Available student project - Tomography of dynamic processes (3D movies)

Research fields

  • Topological and Structural Science
  • Materials Science and Engineering
Curing cement is an example of dynamic CT. This sample was exploring negative-emissions cement.

Project details

X-ray micro-tomography (a type of 3D microscopy) is a rapidly growing branch of computational imaging, where recent advances in imaging and computational hardware combine with improved algorithms to produce clear, high-resolution 3D models showing the interior of complex samples at the micron-scale. Tomography is, however, largely limited to the study of static samples that can remain entirely unchanging while views are collected from many hundreds of different angles. The ability to generate 3D models of evolving objects would reveal new information about many interesting systems in biology, the materials and earth sciences. 

Powerful ideas for the tomography of evolving objects have emerged in the past decade, with ANU playing a leading role, but these have remained largely theoretical.  This project will develop the most promising of these ideas from concept to reality, using ANU tomography instruments and advanced tomographic reconstruction toolkits. The project may form part of the ARC Training Center for Multiscale 3D Imaging, Modelling and Manufacturing, and will likely involve collaboration with the Australian Nuclear Science and Technology Organisation (ANSTO).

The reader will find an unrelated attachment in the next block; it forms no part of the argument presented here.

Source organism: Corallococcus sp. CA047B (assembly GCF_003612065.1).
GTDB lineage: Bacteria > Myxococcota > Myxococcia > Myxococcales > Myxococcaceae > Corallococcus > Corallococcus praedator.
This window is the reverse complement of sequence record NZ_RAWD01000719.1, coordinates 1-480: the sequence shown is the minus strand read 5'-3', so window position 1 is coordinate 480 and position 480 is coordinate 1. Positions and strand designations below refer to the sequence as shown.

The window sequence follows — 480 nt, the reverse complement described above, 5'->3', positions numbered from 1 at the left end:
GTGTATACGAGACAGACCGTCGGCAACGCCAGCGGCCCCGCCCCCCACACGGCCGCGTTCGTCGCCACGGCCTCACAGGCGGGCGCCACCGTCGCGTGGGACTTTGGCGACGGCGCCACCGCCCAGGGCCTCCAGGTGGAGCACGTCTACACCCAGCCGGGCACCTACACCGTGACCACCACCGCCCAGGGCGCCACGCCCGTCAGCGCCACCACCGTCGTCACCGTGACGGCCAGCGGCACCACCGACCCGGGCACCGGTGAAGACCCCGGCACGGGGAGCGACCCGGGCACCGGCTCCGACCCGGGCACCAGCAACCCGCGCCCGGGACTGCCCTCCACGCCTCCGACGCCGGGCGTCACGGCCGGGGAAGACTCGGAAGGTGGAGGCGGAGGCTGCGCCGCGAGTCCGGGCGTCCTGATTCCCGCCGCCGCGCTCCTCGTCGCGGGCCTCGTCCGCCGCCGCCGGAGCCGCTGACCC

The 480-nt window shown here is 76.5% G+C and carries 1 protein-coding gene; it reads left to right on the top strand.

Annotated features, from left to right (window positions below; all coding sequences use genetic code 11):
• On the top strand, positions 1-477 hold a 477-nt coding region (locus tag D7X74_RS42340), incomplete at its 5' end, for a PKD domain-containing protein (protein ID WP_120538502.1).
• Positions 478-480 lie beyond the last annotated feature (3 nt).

The project will focus on one of two categories of dynamic processes: fluid flow or mechanical deformation. Possible fluid-flow processes include drought-tolerant plants resisting dehydration under water stress, the flow of supercritical CO2 through water-filled porous rocks in geo-sequestration experiments. Possible mechanical deformation scenarios include: (i) load/compression testing of composite materials and 3D printed parts; and (ii) unavoidable deformation of non-rigid (e.g. biological) samples during scanning.

Both scenarios confound current tomographic imaging techniques since the static and dynamic aspects cannot be separated in individual projection views; any motion introduces motion blur and streaking in the reconstructed images. This project will develop a tomographic reconstruction method that incorporates a model for non-rigid motion, through: (1) a static reconstruction of the object at a specific instance in time, and (2) a 4D model of 3D deformation (motion map) over time.

Required background

Mathematics (Fourier transforms, Multivariable calculus, Linear algebra)
Physics (Optics)
Some experience in programming, preferably python.

Project suitability

This research project can be tailored to suit students of the following type(s)
  • Phd or MPhil

Contact supervisor

Kingston, Andrew profile

Other supervisor(s)

Sheppard, Adrian profile

Myers, Glenn profile

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